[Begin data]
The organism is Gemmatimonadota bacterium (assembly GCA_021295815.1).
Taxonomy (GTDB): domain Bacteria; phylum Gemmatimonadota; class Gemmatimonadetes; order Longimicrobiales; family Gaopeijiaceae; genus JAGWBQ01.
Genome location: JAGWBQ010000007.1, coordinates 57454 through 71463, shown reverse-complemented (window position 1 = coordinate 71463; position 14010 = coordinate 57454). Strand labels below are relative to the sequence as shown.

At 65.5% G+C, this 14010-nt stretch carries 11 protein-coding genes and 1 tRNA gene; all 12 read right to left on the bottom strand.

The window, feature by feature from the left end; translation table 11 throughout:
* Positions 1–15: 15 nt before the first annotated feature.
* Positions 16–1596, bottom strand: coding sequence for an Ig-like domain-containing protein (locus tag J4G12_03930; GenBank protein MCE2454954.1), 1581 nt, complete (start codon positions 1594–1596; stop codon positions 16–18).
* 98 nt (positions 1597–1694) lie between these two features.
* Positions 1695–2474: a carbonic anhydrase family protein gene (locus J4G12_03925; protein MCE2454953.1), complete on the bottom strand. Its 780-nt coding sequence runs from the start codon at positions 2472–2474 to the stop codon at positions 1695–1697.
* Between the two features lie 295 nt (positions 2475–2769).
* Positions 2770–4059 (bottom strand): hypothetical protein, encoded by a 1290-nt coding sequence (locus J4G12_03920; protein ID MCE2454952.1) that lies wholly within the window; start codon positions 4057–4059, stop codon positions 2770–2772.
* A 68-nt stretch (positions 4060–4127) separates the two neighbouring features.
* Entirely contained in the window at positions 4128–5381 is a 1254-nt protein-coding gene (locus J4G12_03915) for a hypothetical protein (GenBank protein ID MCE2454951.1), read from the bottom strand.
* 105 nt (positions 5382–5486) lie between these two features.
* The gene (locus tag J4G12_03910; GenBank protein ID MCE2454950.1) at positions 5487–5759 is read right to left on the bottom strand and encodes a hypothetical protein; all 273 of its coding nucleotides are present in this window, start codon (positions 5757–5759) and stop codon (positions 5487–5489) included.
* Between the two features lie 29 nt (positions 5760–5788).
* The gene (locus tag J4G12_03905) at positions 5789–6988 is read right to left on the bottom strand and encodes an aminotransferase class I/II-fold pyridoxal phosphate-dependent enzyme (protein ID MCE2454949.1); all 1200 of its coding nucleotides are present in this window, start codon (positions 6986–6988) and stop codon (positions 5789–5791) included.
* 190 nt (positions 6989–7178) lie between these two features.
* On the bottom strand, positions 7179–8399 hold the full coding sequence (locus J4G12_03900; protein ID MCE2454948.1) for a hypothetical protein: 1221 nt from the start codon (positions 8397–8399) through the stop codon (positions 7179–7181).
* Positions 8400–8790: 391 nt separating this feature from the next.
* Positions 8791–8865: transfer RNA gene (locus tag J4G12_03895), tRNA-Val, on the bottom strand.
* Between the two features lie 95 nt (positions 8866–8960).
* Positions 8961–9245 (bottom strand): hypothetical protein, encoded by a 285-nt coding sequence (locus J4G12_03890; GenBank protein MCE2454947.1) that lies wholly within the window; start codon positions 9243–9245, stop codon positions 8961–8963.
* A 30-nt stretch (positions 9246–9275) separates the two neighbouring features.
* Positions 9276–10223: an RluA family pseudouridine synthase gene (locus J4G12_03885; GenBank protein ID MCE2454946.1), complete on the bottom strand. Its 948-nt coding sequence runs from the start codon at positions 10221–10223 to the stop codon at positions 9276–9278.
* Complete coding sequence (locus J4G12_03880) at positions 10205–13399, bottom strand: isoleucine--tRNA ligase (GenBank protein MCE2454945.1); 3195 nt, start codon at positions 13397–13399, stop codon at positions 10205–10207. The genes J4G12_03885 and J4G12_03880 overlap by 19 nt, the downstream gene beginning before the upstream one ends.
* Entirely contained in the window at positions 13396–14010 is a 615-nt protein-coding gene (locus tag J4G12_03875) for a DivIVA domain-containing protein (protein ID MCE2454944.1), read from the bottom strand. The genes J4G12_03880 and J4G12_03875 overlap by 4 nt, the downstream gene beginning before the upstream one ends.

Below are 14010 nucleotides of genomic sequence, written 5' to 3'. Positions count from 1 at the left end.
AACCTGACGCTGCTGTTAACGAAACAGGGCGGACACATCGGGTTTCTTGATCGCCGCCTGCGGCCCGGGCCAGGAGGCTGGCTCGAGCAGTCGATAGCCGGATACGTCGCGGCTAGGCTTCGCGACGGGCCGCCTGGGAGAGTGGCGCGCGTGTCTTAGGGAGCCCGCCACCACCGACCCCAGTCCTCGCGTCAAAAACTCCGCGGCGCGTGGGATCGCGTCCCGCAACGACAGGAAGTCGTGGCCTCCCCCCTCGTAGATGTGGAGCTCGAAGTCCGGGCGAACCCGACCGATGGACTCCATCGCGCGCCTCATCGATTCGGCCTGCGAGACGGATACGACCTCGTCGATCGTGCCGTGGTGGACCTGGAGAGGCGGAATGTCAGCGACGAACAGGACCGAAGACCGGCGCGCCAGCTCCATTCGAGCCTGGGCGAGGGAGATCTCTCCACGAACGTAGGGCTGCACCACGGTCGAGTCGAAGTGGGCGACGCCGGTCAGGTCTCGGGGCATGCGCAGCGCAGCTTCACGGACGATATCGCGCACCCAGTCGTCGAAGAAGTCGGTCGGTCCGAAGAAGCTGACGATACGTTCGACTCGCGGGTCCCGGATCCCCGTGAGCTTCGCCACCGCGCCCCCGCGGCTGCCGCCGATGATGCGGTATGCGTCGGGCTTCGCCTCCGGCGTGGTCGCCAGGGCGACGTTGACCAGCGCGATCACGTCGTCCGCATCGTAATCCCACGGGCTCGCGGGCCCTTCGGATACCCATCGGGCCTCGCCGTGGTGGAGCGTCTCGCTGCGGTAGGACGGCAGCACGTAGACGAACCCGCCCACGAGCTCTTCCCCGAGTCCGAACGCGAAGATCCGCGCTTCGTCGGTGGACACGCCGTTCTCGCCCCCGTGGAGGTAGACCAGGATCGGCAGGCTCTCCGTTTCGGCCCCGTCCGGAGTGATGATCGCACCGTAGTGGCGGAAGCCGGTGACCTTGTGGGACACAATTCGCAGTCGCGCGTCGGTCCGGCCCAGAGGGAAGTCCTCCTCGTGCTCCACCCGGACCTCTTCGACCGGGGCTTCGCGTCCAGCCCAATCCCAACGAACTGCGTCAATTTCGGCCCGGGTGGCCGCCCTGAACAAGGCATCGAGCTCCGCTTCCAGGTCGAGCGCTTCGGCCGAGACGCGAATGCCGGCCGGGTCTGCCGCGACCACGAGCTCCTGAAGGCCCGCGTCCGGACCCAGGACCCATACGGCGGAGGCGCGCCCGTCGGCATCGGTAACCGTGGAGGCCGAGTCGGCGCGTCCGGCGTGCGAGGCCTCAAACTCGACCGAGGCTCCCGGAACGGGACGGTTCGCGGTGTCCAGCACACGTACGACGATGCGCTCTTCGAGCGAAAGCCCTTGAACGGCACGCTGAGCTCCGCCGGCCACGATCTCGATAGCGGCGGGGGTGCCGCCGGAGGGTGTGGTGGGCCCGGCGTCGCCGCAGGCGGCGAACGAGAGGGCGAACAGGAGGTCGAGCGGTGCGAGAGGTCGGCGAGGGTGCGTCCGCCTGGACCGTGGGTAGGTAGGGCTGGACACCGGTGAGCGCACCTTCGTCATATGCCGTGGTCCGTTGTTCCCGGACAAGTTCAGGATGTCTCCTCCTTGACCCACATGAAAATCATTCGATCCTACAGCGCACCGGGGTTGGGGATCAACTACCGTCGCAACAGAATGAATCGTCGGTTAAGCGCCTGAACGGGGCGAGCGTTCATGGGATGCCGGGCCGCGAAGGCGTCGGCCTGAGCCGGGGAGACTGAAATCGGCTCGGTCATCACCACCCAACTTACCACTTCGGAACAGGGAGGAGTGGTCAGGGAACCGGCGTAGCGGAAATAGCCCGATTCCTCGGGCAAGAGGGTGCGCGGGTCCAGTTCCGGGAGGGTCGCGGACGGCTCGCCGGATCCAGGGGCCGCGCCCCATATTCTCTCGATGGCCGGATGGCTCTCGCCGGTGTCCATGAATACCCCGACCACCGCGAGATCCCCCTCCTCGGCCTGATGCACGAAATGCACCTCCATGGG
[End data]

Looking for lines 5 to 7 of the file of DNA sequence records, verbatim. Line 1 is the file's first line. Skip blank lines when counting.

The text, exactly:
The window, feature by feature from the left end; translation table 11 throughout:
* Positions 1–15: 15 nt before the first annotated feature.
* Positions 16–1596, bottom strand: coding sequence for an Ig-like domain-containing protein (locus tag J4G12_03930; GenBank protein MCE2454954.1), 1581 nt, complete (start codon positions 1594–1596; stop codon positions 16–18).